Nightmare Come True!

I had a moment where I thought I was dreaming. I stood in front of this sixth grade class while students stood in their chairs, some in corners talking to each other, some eating chips and some on their laptops; but none of them were paying any attention to me. For the longest five seconds of my life, I melted where I stood.

I woke up with such an overwhelming excitement that my alarm was still asleep. I dressed myself and my little human, Aria, who hates mornings just as much as I do. Today was different though. For 45 minutes, I was going to be in charge of my own class teaching a Junior Achievement lesson.

I rushed Aria to her Nana’ s house and sped to the Elementary Magnet school which was supposed to be an hour away. I ended up getting there in 40 minutes, which made me a half hour early for my lesson. I reviewed the material in the car, took a deep breath and said a prayer.

I eventually gathered my nerves in my purse and headed up to the class. They were on the playground and I watched with care as they made their way into the room. I met these students already and they were so pleasant that I couldn’t wait to get back. I was excited to entertain them as well as teaching my own class.

The first 15 minutes were easy. They seemed somewhat tired from being outside, but they were attentive and interested. It made me feel great about myself. However, at some point, there was a shift. One male student tried to fight a female student yelling out “bitch! Bitch!” The three students in front of me were talking to each other as if I wasn’t standing there and three girls in the back were giggling and laughing while eating candy. I was sure I could regain their attention. I sent them into groups and had them move around the classroom like I learned in Dr. Scanlon’s class. That brought them back to the lesson and they were interested again. When I tried to check for learning, I lost them again. I felt my confidence leave me in a bead of sweat that raced down the side of my face and onto the floor.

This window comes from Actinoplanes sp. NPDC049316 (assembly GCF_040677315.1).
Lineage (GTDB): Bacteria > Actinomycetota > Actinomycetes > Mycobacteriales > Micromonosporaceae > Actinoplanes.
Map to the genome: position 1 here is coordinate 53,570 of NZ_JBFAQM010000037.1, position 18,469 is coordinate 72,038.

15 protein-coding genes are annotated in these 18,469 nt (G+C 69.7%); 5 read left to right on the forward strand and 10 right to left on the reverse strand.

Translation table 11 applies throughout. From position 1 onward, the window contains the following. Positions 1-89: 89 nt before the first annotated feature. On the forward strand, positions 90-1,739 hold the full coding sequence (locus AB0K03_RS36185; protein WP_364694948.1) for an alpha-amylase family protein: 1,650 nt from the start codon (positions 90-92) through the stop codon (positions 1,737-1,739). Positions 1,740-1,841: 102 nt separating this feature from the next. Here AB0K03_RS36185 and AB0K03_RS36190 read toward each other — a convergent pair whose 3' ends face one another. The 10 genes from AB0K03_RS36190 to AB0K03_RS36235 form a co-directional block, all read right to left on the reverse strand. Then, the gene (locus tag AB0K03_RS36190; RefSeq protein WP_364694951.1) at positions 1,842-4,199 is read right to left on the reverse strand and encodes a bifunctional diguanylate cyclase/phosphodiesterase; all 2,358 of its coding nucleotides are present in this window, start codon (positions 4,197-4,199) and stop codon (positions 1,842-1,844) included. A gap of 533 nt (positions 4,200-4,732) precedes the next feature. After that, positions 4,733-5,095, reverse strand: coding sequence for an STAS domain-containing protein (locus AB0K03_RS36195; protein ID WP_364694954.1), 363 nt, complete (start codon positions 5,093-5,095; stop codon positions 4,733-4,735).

“Think, Christella. Think!” I wasn’t thinking. I don’t think I was BREATHING. How will I teach high school if I can’t get this class in order? I finally had an idea and I was hoping it would work. I fed into the madness.

“Hey what are you eating? Are you enjoying it?”

“Hey are you on youtube? You seriously like that song? Yikes!”

Over and over around the class, I entertained whatever it is was more important than my lesson. I don’t understand the magic behind it, but it worked. I linked their randomness to the lesson I was teaching and it further excited them. I was able to end the lesson with a bang! The students stayed engaged with me. The lesson ended up going over by 15 minutes, but I believe it was worth it. The teacher was being as supportive as he could be in the midst of the madness and invited me back.

I guess it didn’t go as bad as I thought!


4 thoughts on “Nightmare Come True!

  1. Glad to hear that you made it through this real life nightmare! I thought your feeding into the madness approach was awesome. It showed the students that you are more than just a robot and that you are interested in them and that you can relate to them. In my few substitute experiences I have had classes engage in similar off task distractions and I am sure that both of us will experience this type of behavior again in the future. Over time you will gain strategies and confidence to deal with these issues without stressing about them, I am sure of it. Just remember that grade school students truly do have short attention spans at times and that they just need a quick off topic conversation once in a while. Thank you for sharing your experience and good luck with future teaching endeavors!


  2. Hi! I loved this post. I did JA a couple semesters ago and it was a nightmare. Maybe if I had tried your technique I wouldn’t have had such a rough time.
    Great post!


  3. Flexibility and thinking on your feet will carry you far! It is a good opportunity to practice without consequences! Just breath! I like to dole out post-its of all shapes and sizes. Sometimes kids just don’t want to listen to each other and need to process differently. Good work! Keep breathing! Keep connecting to where they are at! They like to know we are paying attention.


  4. I also did JA lessons last semester for a fifth grade class and it went similar for me too. I realized early that it was less important to teach it from the book and more important to connect it to things that they are familiar with and interested in. When they provided the examples of the content I was teaching, it went a lot more smoothly and the class was managed better, as in your situation. Glad you had a rewarding first JA lesson!


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